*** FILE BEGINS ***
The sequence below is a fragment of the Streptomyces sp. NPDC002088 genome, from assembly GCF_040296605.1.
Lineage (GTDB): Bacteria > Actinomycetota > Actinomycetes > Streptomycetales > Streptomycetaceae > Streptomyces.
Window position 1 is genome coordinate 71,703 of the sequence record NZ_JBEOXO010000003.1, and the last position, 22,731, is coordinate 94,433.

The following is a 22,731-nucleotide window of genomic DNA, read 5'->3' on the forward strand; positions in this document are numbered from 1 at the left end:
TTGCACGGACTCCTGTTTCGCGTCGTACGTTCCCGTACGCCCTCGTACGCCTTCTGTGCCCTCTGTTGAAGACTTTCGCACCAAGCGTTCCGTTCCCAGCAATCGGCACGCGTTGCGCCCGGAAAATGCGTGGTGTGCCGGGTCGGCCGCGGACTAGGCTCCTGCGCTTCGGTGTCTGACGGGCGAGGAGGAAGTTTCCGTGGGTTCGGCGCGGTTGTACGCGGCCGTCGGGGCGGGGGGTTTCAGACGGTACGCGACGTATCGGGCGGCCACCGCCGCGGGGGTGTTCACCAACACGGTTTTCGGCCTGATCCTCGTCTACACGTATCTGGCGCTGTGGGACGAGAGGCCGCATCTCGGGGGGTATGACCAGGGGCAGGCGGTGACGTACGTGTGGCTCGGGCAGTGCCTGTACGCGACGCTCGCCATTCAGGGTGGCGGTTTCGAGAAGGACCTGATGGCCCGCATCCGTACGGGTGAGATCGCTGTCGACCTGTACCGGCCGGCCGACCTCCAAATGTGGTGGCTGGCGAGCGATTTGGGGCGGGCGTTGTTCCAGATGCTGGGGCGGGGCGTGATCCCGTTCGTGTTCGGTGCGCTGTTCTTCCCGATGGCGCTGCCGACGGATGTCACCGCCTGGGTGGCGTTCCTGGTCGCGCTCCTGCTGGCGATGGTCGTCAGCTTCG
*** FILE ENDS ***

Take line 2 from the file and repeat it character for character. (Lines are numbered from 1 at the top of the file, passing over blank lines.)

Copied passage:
Lineage (GTDB): Bacteria > Actinomycetota > Actinomycetes > Streptomycetales > Streptomycetaceae > Streptomyces.